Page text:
The clock winds down on Redskins' hearing

August 19, 1994|By Katherine Richards | Katherine Richards,Sun Staff Writer

Today is Day 27, the last day of a public hearing on whether the Redskins should be allowed to build a $160 million football stadium next to the Laurel Race Course.

The hearing was supposed to last two weeks, but today marks the end of Week Six of the longest administrative hearing ever held in Anne Arundel County.

What took so long?

A stadium seating 78,600 people generates complex zoning questions, said Robert Dvorak, Anne Arundel County director of planning and code enforcement.

As with more routine zoning cases, he said, the stadium has raised environmental and storm-water management issues. But this proposal is unique because it also poses the problem of heavy traffic -- traffic that is more difficult to plan for because it will occur only intermittently for several hours 12 to 18 times a year.

"It was such a tremendous amount of information, and even to qualify the expert witnesses, that took a very long time," said Mimi Kelly, chief of subdivision activities with the county Department of Planning and Code Enforcement.

Experts in many scientific and engineering disciplines and subdisciplines have testified for both sides, said Redskins lawyer Harry Blumenthal. Sometimes it has taken 20 minutes just to demonstrate that a witness is qualified in a particular specialty.

Administrative Hearing Officer Robert Wilcox has also made every opportunity for citizens to speak, Mr. Dvorak said.

"He has pretty much let not only the kitchen sink, but the whole kitchen, in," Mr. Blumenthal said.

Mr. Wilcox set aside one evening hearing and several daytime sessions for citizen comment -- lengths not taken for Marley Station Mall or the Annapolis Mall, the only other projects of comparable size built in Anne Arundel County, Mr. Dvorak said.

Stadium opponents and supporters alike concede that whatever Mr. Wilcox decides, the decision is likely to be appealed.

Therefore, both sides have used this hearing as a kind of pretrial discovery process, to learn what the other side knows and what their strategy will be.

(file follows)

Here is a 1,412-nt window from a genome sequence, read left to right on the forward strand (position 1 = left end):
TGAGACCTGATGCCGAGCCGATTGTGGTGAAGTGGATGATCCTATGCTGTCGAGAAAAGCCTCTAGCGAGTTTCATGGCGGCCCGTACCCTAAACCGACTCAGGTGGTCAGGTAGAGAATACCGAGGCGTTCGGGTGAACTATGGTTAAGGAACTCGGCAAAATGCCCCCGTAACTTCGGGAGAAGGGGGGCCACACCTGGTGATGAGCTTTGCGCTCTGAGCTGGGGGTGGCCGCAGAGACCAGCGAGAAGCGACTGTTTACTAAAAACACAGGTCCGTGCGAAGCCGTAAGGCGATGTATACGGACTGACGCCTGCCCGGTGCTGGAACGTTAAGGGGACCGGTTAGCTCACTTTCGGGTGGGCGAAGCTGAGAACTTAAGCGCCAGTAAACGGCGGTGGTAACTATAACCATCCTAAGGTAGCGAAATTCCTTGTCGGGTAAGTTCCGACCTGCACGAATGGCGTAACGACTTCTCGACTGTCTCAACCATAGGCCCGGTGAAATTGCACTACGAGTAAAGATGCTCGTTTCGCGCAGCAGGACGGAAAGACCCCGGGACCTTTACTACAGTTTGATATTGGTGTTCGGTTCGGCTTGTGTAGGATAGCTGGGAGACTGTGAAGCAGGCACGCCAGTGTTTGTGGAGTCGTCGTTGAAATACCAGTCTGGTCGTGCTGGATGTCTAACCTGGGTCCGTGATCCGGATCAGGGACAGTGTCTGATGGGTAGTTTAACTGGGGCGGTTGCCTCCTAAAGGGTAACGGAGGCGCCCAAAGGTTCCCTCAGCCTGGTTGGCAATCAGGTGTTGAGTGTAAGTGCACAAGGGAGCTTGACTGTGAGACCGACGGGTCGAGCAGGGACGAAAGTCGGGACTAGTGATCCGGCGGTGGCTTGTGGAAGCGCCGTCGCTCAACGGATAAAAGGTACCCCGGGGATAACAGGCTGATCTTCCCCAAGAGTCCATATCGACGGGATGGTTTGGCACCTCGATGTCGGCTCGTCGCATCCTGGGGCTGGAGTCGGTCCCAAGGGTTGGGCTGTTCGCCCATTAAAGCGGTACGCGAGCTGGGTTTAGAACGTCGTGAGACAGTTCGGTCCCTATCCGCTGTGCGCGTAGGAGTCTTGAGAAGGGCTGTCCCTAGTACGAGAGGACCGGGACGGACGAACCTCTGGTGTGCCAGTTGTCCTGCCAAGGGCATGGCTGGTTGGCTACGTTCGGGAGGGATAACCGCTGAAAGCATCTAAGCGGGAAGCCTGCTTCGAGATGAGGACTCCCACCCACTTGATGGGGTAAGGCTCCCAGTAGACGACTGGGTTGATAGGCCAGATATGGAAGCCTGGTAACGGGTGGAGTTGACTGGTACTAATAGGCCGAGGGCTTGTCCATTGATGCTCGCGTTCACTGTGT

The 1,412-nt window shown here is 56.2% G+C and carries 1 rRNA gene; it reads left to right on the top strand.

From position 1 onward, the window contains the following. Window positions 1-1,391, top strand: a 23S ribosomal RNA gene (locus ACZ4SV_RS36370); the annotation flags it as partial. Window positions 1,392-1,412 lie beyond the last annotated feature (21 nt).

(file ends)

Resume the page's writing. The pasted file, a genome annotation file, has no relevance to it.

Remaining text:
Often, cases destined for appeal are presented in truncated form, said Kevin Dooley, the county zoning analyst handling the Redskins' application. Many applicants save their best arguments for the appeal. But the Redskins presented their case in an extremely detailed, thorough way.

"We have put on as full a case as we know how," Mr. Blumenthal said.

He said the Redskins could have presented a minimal case, saving money and reserving their best arguments for later. But he said his client decided it would be unfair to Anne Arundel County not to give the best presentation. The Redskins also wanted people to believe they are serious about making Anne Arundel home.

"They mean it," Mr. Blumenthal said. "This is not a ploy."

Redskins spokesman Alan M. Rifkin said a victory at this level would carry some weight with the appeals board and that is one reason the Redskins are out to win.

Mr. Dvorak said it is also in the Redskins' interest to fully satisfy the hearing officer, in the hope he will hold down restrictions on any approval.

"The lawyers involved are among the best," said Mr. Wilcox, who added that the high-powered lawyers may have lengthened the case with their painstaking arguments.

But, Mr. Wilcox said, the lawyers also made the case easier for him to decide.

"They're able to identify the legal issues and the factual issues," he said.

County regulations say the hearing officer has 30 days to rule, but Mr. Wilcox says he may take longer because of the case's complexity.

All things considered, Ms. Kelly said, the hearing could have taken longer.

"What took engineers and lawyers months to put together and months to review -- six weeks isn't a very long time," she said.

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